pile

1
[ pahyl ]
/ paɪl /

noun

verb (used with object), piled, pil·ing.

verb (used without object), piled, pil·ing.

Origin of pile

1
1350–1400; Middle English < Middle French < Latin pīla pillar, mole of stone
Dictionary.com Unabridged Based on the Random House Unabridged Dictionary, © Random House, Inc. 2019

British Dictionary definitions for pile up (1 of 4)

pile up


verb (adverb)

to gather or be gathered in a pile; accumulate
informal to crash or cause to crash

noun pile-up

informal a multiple collision of vehicles

British Dictionary definitions for pile up (2 of 4)

pile

1
/ (paɪl) /

noun

verb

See also pile up

Word Origin for pile

C15: via Old French from Latin pīla stone pier

British Dictionary definitions for pile up (3 of 4)

pile

2
/ (paɪl) /

noun

a long column of timber, concrete, or steel that is driven into the ground to provide a foundation for a vertical load (a bearing pile) or a group of such columns to resist a horizontal load from earth or water pressure (a sheet pile)
heraldry an ordinary shaped like a wedge, usually displayed point-downwards

verb (tr)

to drive (piles) into the ground
to provide or support (a structure) with piles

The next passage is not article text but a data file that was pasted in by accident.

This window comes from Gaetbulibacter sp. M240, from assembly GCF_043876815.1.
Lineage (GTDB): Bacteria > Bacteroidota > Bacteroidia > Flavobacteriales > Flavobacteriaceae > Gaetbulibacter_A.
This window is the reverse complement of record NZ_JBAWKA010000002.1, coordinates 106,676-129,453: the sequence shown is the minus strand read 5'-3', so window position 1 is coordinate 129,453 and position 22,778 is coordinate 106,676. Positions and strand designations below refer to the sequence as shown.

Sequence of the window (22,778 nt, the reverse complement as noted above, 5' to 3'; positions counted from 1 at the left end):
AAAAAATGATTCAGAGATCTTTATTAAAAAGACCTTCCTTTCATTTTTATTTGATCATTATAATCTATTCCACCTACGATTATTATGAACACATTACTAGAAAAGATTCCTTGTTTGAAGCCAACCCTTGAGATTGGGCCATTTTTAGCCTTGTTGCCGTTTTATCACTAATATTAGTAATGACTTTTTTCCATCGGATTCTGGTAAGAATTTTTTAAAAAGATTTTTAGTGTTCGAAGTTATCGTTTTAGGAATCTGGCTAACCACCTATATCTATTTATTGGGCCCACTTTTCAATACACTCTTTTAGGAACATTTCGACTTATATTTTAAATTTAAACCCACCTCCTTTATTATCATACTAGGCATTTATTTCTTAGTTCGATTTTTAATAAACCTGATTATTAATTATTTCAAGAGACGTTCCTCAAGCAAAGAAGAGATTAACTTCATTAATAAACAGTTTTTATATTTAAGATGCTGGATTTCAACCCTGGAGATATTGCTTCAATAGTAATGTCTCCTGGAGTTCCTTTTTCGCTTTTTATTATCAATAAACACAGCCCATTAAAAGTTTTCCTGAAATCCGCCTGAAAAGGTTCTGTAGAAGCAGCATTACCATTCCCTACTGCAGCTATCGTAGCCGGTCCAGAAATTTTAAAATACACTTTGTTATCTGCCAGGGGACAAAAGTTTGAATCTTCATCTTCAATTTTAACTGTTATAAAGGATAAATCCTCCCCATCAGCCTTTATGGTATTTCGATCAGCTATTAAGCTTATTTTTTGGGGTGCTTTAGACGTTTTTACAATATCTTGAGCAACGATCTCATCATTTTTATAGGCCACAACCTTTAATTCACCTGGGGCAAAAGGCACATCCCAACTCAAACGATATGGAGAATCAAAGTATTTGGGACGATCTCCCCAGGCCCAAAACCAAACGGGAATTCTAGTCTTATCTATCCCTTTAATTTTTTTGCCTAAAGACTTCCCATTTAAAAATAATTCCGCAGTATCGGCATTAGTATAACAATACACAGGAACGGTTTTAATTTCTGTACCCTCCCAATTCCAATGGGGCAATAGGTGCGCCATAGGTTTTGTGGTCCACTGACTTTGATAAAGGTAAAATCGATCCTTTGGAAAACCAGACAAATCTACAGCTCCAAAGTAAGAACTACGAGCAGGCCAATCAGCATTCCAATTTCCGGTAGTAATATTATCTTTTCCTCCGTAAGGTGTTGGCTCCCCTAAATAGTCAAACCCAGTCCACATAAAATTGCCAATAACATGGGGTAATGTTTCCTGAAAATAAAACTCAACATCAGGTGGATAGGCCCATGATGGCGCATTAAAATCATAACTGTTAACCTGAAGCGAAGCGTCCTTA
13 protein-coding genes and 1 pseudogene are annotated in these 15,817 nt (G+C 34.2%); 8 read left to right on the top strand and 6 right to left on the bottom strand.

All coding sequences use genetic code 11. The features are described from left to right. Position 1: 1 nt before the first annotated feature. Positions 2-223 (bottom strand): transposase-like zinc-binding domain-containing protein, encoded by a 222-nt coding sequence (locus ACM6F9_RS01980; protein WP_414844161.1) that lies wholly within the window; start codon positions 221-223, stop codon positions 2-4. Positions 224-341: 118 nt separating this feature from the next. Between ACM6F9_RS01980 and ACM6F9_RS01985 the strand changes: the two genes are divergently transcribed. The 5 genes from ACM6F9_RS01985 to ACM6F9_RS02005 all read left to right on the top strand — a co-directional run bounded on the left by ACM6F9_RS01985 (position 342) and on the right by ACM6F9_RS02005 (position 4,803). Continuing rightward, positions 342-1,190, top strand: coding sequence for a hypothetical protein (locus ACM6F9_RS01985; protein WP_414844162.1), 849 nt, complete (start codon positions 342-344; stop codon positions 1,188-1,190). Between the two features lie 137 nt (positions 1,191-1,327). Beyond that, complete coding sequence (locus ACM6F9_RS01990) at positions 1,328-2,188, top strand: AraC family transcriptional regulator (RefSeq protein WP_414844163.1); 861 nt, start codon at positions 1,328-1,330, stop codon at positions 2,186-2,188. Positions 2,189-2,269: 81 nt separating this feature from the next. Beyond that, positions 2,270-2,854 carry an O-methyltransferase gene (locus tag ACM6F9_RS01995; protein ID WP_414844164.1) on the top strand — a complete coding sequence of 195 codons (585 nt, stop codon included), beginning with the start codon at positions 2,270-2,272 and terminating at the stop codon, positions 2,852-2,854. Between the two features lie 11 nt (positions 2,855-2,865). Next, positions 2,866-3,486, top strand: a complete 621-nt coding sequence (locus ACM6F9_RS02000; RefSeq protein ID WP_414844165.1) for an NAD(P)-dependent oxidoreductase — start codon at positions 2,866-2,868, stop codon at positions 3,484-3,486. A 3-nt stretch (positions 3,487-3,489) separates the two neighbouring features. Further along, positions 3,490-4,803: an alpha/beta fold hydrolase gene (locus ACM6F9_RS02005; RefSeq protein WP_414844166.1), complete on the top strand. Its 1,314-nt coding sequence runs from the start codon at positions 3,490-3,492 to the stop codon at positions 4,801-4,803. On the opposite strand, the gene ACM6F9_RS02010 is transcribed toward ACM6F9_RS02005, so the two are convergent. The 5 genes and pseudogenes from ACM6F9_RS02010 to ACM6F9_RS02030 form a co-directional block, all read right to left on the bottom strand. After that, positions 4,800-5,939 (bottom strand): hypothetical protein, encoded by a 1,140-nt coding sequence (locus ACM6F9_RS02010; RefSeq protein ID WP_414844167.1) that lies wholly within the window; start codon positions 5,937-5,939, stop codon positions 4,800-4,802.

Word Origin for pile

Old English pīl, from Latin pīlum

British Dictionary definitions for pile up (4 of 4)

pile

3
/ (paɪl) /

noun

textiles
  1. the yarns in a fabric that stand up or out from the weave, as in carpeting, velvet, flannel, etc
  2. one of these yarns
soft fine hair, fur, wool, etc

Word Origin for pile

C15: from Anglo-Norman pyle, from Latin pilus hair
Collins English Dictionary - Complete & Unabridged 2012 Digital Edition © William Collins Sons & Co. Ltd. 1979, 1986 © HarperCollins Publishers 1998, 2000, 2003, 2005, 2006, 2007, 2009, 2012

Medicine definitions for pile up

pile

[ pīl ]

n.

A hemorrhoid.
The American Heritage® Stedman's Medical Dictionary Copyright © 2002, 2001, 1995 by Houghton Mifflin Company. Published by Houghton Mifflin Company.

Idioms and Phrases with pile up (1 of 2)

pile up


1

Accumulate, as in The leaves piled up in the yard, or He piled up a huge fortune. In this idiom pile means “form a heap or mass of something.” [Mid-1800s]

2

Be involved in a crash, as in When the police arrived, at least four cars had piled up. [Late 1800s]

Idioms and Phrases with pile up (2 of 2)

pile


In addition to the idioms beginning with pile

  • pile into
  • pile up

also see:

  • make a bundle (pile)
The American Heritage® Idioms Dictionary Copyright © 2002, 2001, 1995 by Houghton Mifflin Harcourt Publishing Company. Published by Houghton Mifflin Harcourt Publishing Company.